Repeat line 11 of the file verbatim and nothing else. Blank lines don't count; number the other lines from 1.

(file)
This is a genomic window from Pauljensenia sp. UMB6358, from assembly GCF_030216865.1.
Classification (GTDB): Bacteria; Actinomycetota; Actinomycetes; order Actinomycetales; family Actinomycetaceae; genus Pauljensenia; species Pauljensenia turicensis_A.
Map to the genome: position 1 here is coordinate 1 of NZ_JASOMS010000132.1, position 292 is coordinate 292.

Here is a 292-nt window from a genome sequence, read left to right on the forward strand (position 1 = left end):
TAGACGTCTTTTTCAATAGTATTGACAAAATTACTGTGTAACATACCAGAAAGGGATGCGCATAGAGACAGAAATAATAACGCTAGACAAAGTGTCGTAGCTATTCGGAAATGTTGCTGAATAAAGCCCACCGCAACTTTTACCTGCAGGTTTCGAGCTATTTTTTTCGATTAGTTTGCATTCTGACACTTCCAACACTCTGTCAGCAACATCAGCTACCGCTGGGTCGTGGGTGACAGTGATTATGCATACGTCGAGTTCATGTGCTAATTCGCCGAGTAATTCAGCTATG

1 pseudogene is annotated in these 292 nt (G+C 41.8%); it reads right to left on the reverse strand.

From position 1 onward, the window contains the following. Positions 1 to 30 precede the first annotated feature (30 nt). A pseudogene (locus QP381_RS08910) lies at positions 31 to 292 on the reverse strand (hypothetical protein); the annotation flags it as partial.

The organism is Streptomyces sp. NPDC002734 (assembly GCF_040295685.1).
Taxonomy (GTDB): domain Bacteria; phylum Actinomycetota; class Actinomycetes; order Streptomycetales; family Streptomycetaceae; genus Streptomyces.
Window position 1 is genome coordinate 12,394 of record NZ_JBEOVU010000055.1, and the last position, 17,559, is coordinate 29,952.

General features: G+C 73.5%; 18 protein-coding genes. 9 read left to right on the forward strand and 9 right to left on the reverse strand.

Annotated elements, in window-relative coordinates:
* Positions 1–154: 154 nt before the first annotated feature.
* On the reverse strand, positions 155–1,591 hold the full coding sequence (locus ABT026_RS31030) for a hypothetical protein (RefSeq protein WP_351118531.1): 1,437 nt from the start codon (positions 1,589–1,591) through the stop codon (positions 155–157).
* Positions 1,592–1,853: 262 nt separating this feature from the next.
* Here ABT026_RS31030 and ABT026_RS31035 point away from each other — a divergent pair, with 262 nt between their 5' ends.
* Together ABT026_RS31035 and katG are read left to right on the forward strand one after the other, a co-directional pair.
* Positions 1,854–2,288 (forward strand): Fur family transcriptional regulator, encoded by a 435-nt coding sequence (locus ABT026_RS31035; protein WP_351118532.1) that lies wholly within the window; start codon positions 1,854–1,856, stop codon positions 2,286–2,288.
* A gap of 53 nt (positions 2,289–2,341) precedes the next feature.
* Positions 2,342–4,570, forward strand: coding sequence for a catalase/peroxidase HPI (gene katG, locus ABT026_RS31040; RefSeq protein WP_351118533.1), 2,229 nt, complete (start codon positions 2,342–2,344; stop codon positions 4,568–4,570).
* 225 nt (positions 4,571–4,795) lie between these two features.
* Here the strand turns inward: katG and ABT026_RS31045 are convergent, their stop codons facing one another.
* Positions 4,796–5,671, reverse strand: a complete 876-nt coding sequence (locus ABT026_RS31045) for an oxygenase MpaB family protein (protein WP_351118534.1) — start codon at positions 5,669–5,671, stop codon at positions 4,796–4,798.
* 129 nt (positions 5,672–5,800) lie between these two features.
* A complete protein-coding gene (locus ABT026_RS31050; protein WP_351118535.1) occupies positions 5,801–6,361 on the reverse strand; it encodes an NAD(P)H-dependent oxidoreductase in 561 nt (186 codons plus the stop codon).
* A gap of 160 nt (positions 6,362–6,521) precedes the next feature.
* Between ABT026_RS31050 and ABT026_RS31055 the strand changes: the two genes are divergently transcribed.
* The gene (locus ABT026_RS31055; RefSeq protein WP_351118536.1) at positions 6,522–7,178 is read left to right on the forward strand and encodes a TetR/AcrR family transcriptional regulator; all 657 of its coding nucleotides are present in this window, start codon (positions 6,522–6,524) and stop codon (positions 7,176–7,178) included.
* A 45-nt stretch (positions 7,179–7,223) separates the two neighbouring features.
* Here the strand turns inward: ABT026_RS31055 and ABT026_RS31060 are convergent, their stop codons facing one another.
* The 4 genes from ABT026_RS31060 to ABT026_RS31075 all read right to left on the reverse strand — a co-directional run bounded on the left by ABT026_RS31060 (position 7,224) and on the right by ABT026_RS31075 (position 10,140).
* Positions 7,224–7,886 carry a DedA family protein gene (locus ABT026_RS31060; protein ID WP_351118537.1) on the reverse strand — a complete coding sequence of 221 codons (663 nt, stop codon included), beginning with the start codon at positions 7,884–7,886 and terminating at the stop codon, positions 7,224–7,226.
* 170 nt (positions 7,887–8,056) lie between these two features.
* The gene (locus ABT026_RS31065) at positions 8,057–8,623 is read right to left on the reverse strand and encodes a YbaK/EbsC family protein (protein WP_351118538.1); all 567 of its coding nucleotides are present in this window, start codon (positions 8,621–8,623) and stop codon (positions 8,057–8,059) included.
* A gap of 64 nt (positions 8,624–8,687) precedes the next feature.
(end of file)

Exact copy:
General features: G+C 73.5%; 18 protein-coding genes. 9 read left to right on the forward strand and 9 right to left on the reverse strand.